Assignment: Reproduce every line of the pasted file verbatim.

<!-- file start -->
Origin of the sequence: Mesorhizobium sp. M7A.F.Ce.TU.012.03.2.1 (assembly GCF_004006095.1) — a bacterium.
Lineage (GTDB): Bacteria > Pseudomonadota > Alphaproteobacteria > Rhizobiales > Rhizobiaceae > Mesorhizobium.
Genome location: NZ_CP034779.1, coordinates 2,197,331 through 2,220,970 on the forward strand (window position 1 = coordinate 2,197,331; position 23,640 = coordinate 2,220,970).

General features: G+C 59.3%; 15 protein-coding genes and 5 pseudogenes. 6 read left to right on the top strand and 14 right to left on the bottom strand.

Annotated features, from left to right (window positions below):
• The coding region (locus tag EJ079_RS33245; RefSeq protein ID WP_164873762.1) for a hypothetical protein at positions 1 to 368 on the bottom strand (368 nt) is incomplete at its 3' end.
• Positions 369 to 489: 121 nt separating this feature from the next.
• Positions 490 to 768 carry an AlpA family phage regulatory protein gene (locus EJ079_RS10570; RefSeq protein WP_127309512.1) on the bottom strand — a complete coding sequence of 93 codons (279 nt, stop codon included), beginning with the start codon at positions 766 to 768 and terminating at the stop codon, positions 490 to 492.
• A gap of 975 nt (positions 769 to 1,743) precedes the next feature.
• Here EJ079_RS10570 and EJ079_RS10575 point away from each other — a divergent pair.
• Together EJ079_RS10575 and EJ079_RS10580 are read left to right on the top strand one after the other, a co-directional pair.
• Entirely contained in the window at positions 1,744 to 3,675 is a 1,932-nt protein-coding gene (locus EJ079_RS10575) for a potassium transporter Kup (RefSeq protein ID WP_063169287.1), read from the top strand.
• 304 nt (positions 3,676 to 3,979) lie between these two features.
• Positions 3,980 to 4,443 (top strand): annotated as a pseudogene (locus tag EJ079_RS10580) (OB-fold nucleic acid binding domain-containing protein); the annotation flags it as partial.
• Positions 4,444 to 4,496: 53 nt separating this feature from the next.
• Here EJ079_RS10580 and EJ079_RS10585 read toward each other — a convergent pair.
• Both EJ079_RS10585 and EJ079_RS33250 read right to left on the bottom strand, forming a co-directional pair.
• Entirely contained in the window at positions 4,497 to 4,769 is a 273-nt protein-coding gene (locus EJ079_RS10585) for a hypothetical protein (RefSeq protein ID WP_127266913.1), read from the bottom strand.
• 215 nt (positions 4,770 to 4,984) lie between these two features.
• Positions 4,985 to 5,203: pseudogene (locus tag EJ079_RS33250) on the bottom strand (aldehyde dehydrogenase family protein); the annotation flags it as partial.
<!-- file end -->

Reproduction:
Origin of the sequence: Mesorhizobium sp. M7A.F.Ce.TU.012.03.2.1 (assembly GCF_004006095.1) — a bacterium.
Lineage (GTDB): Bacteria > Pseudomonadota > Alphaproteobacteria > Rhizobiales > Rhizobiaceae > Mesorhizobium.
Genome location: NZ_CP034779.1, coordinates 2,197,331 through 2,220,970 on the forward strand (window position 1 = coordinate 2,197,331; position 23,640 = coordinate 2,220,970).

General features: G+C 59.3%; 15 protein-coding genes and 5 pseudogenes. 6 read left to right on the top strand and 14 right to left on the bottom strand.

Annotated features, from left to right (window positions below):
• The coding region (locus tag EJ079_RS33245; RefSeq protein ID WP_164873762.1) for a hypothetical protein at positions 1 to 368 on the bottom strand (368 nt) is incomplete at its 3' end.
• Positions 369 to 489: 121 nt separating this feature from the next.
• Positions 490 to 768 carry an AlpA family phage regulatory protein gene (locus EJ079_RS10570; RefSeq protein WP_127309512.1) on the bottom strand — a complete coding sequence of 93 codons (279 nt, stop codon included), beginning with the start codon at positions 766 to 768 and terminating at the stop codon, positions 490 to 492.
• A gap of 975 nt (positions 769 to 1,743) precedes the next feature.
• Here EJ079_RS10570 and EJ079_RS10575 point away from each other — a divergent pair.
• Together EJ079_RS10575 and EJ079_RS10580 are read left to right on the top strand one after the other, a co-directional pair.
• Entirely contained in the window at positions 1,744 to 3,675 is a 1,932-nt protein-coding gene (locus EJ079_RS10575) for a potassium transporter Kup (RefSeq protein ID WP_063169287.1), read from the top strand.
• 304 nt (positions 3,676 to 3,979) lie between these two features.
• Positions 3,980 to 4,443 (top strand): annotated as a pseudogene (locus tag EJ079_RS10580) (OB-fold nucleic acid binding domain-containing protein); the annotation flags it as partial.
• Positions 4,444 to 4,496: 53 nt separating this feature from the next.
• Here EJ079_RS10580 and EJ079_RS10585 read toward each other — a convergent pair.
• Both EJ079_RS10585 and EJ079_RS33250 read right to left on the bottom strand, forming a co-directional pair.
• Entirely contained in the window at positions 4,497 to 4,769 is a 273-nt protein-coding gene (locus EJ079_RS10585) for a hypothetical protein (RefSeq protein ID WP_127266913.1), read from the bottom strand.
• 215 nt (positions 4,770 to 4,984) lie between these two features.
• Positions 4,985 to 5,203: pseudogene (locus tag EJ079_RS33250) on the bottom strand (aldehyde dehydrogenase family protein); the annotation flags it as partial.